WorldSpace has revenues of $4.70 million as of 30th November; however, during the same period, its operating expenses and reorganisation costs stood at $52 million. WorldSpace had $1.10 million unpaid post-petition debts outstanding for end-November that were supposed to be paid in December.
According to media reports, Liberty Media, which has bought the assets of WorldSpace, is most likely to redirect it towards Western Europe, which boasts of 300 million vehicles on the road. The other possibility is that Liberty Media may use these WorldSpace assets to target South America, especially Brazil, which has hardly any players in the satellite radio space. This could mean robust growth for the company.
The question whether Liberty Media would continue WorldSpace's India operations or use the assets for other lucrative regions, remains unanswered. The only thing we can say at this moment is that WorldSpace radio services will be no longer present in India from 1st January, unless of course, there is a miracle!
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Banks are lending idle cash for higher returns to companies for advance tax payments which has sucked up about Rs40,000 crore to Rs45,000 crore from the system
Bank credit to Small and Medium Enterprises (SMEs) is likely to get costlier as lenders are shying away from lending to this sector due to a fear of hike in cash reserve ratio (CRR) by the Reserve Bank of India (RBI), says an industry body.
A Sakthivel, president, Federation of Indian Export Organisations (FIEO), said that while credit off-take had picked up marginally to double digit levels (10.5%) from last year’s high of 26.4%, banks are lending idle cash for higher returns to companies for advance tax payments, which has sucked up about Rs40,000 crore-Rs45,000 crore from the system.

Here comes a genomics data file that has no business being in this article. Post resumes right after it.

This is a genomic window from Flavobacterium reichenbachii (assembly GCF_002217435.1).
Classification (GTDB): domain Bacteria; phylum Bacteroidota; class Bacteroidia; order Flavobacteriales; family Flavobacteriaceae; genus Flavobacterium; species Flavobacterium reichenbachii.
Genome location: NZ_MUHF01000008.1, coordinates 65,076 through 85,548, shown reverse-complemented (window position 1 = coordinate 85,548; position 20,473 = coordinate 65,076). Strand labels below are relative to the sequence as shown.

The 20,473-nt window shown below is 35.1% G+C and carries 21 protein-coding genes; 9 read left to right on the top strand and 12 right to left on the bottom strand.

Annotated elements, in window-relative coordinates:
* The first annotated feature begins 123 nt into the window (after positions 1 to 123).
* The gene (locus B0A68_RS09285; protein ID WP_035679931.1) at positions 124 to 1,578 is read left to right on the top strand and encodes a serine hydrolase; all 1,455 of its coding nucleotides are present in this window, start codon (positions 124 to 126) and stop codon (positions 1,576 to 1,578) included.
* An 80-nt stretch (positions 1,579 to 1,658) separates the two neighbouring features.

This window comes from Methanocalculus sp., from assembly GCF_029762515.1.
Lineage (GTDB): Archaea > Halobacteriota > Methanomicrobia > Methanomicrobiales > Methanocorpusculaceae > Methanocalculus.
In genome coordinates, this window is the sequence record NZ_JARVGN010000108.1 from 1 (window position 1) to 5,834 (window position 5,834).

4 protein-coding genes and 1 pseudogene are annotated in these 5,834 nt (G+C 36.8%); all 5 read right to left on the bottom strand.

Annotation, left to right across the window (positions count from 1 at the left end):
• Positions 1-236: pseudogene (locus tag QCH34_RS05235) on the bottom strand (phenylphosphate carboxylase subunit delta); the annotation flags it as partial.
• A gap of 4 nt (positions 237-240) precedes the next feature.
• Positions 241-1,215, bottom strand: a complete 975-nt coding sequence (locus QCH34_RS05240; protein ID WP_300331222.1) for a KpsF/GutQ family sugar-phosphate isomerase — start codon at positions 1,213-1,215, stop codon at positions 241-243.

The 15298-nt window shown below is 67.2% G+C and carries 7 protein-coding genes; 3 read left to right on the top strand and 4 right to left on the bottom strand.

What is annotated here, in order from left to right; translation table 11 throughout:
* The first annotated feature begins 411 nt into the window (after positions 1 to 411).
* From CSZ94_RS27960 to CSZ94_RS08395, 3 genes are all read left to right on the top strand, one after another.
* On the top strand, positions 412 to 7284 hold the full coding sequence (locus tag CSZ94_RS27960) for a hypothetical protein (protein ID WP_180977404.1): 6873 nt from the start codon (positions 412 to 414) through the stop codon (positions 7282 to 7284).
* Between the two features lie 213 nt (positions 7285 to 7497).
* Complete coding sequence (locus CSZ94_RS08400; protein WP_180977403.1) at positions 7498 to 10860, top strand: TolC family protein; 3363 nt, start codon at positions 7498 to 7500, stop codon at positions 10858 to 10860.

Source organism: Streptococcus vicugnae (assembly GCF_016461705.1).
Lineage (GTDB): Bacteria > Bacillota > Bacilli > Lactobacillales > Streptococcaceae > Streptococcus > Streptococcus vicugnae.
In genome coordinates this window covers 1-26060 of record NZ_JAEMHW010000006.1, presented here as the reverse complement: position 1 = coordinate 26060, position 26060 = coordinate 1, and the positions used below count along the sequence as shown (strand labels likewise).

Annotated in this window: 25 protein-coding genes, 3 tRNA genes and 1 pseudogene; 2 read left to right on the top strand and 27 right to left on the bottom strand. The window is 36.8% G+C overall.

This is supported by RBI data (as on 23 December 2009) which says that banks parked Rs40,000 crore through the reverse repo auction as against Rs90,000 crore on 14th December, a day before the payment of the third instalment of advance tax.
The FIEO president said that the inclination of the banks to lend to the larger corporates, increasing call money market rate (from around 2% at the previous closing to 3%-3.25% at present), and a possibility of increase in cash reserve ratio (CRR) would impact interest rates for the SME export sector.
Mr Sakthivel pointed out that the lending to the priority sector has dropped to 17.5% as against 22.7% last year while lending to services sector has seen a sharp fall to 11% from 33.7% last year, reflecting a higher risk perception.
"The RBI has already started the first phase of 'exit' in its October 2009 policy statement, though primarily in terms of signalling the stance rather than affecting the liquidity conditions or the interest rate. The evolving growth-inflation conditions will dictate the future course of action from the RBI," Shyamala Gopinath, deputy governor, RBI, had said.
Small Industries Development Bank of India (SIDBI) is currently lending at 11.25% to 13.25% per annum to the services sector.